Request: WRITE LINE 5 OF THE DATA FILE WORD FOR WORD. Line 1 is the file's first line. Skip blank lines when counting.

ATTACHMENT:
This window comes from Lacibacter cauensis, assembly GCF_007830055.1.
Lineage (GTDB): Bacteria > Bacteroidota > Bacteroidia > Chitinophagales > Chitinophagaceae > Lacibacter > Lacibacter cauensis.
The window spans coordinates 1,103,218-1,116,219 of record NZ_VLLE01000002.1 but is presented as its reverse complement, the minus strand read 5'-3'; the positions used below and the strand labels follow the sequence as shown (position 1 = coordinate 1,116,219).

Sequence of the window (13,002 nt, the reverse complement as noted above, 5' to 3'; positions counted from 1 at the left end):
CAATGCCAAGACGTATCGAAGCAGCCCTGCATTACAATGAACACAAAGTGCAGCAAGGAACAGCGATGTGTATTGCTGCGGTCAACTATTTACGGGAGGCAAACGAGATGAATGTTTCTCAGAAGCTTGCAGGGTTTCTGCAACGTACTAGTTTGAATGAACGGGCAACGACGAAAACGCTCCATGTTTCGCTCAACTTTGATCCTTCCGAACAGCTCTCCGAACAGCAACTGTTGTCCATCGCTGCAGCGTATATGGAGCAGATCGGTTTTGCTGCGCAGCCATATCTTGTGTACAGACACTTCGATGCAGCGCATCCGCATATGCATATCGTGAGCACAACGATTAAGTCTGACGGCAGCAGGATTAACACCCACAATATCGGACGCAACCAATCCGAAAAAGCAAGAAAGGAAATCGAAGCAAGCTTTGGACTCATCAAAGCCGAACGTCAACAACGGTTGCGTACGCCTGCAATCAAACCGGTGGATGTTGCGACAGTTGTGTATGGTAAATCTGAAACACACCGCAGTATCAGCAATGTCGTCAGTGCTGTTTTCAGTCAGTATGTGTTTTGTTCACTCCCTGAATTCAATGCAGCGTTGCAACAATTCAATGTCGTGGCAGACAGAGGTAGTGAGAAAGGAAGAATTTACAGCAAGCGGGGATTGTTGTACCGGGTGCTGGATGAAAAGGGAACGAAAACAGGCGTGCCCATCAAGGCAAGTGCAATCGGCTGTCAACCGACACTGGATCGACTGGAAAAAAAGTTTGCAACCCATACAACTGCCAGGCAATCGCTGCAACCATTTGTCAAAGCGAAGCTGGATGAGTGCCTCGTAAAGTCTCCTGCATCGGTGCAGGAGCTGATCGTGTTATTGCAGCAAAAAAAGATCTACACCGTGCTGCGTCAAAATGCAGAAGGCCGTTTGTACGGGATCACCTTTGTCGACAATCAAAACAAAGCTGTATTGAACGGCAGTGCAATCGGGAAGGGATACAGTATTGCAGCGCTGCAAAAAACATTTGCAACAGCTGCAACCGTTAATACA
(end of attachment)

CAATGCCAAGACGTATCGAAGCAGCCCTGCATTACAATGAACACAAAGTGCAGCAAGGAACAGCGATGTGTATTGCTGCGGTCAACTATTTACGGGAGGCAAACGAGATGAATGTTTCTCAGAAGCTTGCAGGGTTTCTGCAACGTACTAGTTTGAATGAACGGGCAACGACGAAAACGCTCCATGTTTCGCTCAACTTTGATCCTTCCGAACAGCTCTCCGAACAGCAACTGTTGTCCATCGCTGCAGCGTATATGGAGCAGATCGGTTTTGCTGCGCAGCCATATCTTGTGTACAGACACTTCGATGCAGCGCATCCGCATATGCATATCGTGAGCACAACGATTAAGTCTGACGGCAGCAGGATTAACACCCACAATATCGGACGCAACCAATCCGAAAAAGCAAGAAAGGAAATCGAAGCAAGCTTTGGACTCATCAAAGCCGAACGTCAACAACGGTTGCGTACGCCTGCAATCAAACCGGTGGATGTTGCGACAGTTGTGTATGGTAAATCTGAAACACACCGCAGTATCAGCAATGTCGTCAGTGCTGTTTTCAGTCAGTATGTGTTTTGTTCACTCCCTGAATTCAATGCAGCGTTGCAACAATTCAATGTCGTGGCAGACAGAGGTAGTGAGAAAGGAAGAATTTACAGCAAGCGGGGATTGTTGTACCGGGTGCTGGATGAAAAGGGAACGAAAACAGGCGTGCCCATCAAGGCAAGTGCAATCGGCTGTCAACCGACACTGGATCGACTGGAAAAAAAGTTTGCAACCCATACAACTGCCAGGCAATCGCTGCAACCATTTGTCAAAGCGAAGCTGGATGAGTGCCTCGTAAAGTCTCCTGCATCGGTGCAGGAGCTGATCGTGTTATTGCAGCAAAAAAAGATCTACACCGTGCTGCGTCAAAATGCAGAAGGCCGTTTGTACGGGATCACCTTTGTCGACAATCAAAACAAAGCTGTATTGAACGGCAGTGCAATCGGGAAGGGATACAGTATTGCAGCGCTGCAAAAAACATTTGCAACAGCTGCAACCGTTAATACA